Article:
"I turned my dividing head upright and took light cuts for the curved sides." In as much as the two gear shafts are controlled by the centers, what is the purpose of the "curved sides" on yet a third but fixed center to the others? I don't see a method of clamping those to a work-fixture post or arbor, plus, the centers arms that are common to the yoke with curved sides, would not allow passage of a large shaft beyond them...?

    All the above because I don't understand what capability is provided by mounting one pair of centers on a yoke, with the other centers mounted on separate arms, joined into perpendicularity with the curved arm yoke.

    Or am I just overthinking this and they are simply an artistic touch, comparable to "The scroll shape of the ends of what is often called the "beat plate" which is very nice.

    Also, I'm assuming lateral adjustment of gears to their shafts to insure perpendicularity, (equal point projection)* to the plate being laid out, when the points are used as scribes?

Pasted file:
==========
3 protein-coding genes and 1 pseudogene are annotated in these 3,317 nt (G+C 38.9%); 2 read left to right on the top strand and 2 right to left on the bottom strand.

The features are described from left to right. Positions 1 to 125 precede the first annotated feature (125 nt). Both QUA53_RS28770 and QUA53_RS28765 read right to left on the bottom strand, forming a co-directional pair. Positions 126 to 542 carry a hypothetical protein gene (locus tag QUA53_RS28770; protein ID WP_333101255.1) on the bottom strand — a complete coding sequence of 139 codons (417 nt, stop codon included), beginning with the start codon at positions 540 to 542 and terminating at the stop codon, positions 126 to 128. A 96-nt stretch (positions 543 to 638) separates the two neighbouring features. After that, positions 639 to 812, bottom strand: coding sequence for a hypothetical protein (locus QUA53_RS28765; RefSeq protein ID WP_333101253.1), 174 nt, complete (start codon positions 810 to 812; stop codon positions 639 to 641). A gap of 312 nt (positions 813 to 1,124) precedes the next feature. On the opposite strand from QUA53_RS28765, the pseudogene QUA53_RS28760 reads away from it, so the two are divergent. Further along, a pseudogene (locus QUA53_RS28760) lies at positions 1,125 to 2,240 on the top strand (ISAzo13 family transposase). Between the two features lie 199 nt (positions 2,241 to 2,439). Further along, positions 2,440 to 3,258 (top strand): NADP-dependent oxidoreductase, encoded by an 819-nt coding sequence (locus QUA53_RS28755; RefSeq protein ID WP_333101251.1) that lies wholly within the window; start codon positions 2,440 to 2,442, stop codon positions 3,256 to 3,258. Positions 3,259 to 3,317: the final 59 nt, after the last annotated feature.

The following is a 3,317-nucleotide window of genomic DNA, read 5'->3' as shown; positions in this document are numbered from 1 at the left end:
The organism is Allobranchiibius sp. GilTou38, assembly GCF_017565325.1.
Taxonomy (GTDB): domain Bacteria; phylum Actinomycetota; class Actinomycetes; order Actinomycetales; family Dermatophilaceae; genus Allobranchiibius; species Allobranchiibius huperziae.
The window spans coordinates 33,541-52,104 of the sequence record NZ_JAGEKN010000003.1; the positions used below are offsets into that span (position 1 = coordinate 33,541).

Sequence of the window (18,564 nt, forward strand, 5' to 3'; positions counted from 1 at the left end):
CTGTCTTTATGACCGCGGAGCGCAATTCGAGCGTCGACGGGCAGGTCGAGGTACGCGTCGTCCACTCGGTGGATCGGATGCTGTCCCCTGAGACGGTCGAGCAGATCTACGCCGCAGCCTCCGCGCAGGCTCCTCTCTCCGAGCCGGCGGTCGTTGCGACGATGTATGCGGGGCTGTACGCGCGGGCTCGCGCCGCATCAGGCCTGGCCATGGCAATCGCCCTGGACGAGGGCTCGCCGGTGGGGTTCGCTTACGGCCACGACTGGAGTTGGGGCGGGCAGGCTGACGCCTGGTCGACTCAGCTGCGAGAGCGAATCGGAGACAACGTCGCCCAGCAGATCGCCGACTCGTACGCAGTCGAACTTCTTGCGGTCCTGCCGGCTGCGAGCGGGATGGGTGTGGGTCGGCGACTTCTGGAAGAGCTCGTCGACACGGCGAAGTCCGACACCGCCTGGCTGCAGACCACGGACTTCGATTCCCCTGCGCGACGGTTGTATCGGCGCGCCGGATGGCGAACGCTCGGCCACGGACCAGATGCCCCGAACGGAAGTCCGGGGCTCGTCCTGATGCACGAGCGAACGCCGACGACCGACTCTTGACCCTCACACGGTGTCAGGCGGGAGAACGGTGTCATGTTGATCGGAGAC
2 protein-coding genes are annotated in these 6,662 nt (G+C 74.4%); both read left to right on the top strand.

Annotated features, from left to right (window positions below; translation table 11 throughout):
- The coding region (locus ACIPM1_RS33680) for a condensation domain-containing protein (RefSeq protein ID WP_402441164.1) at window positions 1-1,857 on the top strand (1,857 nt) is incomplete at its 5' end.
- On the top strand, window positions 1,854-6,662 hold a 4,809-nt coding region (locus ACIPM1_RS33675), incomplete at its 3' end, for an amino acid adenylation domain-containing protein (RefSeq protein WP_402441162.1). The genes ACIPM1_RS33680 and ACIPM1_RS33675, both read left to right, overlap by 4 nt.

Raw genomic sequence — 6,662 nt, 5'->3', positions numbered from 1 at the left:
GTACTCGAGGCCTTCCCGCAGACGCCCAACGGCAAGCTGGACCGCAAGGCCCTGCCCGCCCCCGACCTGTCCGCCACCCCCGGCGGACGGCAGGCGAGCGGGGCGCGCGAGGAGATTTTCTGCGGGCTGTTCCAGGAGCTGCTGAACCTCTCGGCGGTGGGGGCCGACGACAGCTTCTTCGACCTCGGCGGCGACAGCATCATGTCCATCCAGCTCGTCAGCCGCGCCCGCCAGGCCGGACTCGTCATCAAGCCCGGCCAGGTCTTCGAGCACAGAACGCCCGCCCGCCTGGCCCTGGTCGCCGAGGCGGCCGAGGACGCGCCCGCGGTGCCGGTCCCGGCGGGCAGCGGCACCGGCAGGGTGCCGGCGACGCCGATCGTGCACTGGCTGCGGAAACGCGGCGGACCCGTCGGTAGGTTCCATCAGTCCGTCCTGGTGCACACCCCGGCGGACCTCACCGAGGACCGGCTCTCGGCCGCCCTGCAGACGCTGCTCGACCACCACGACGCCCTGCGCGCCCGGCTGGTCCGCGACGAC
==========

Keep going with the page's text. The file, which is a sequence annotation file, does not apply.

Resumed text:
*or not, as when the larger center cone is centering on a completed bearing bore.

    Thank's, I'm with the supervisor "doing a double take" and obviously more....

    Bob

  11. #149
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    Hi Bob,

    When I made this, I had a book on clockmaking/repairing & used that for the dimensions supplied as a starting point. Given the curve & length of the bushing that I was cutting the material from I had to make changes right from the start. I tried to flatten the material in a press which is why it broke teaching me that it wasn't rolled brass but cast bronze - probably bearing bronze.

    I called this bushing a riser 'cuz that's how it came to me on my grinder.

    The curved sides of the tool are to allow a more unobstructed view of the tooth meshing area. But when I found that the diameter of the large gears that I needed wouldn't clear the frame, I made the extension arms.

    Making longer arms meant that I couldn't make them with the same curve because of the curved shape of the bushing wouldn't allow it. So this deviation from tradition was due to the restriction of the material I was working with.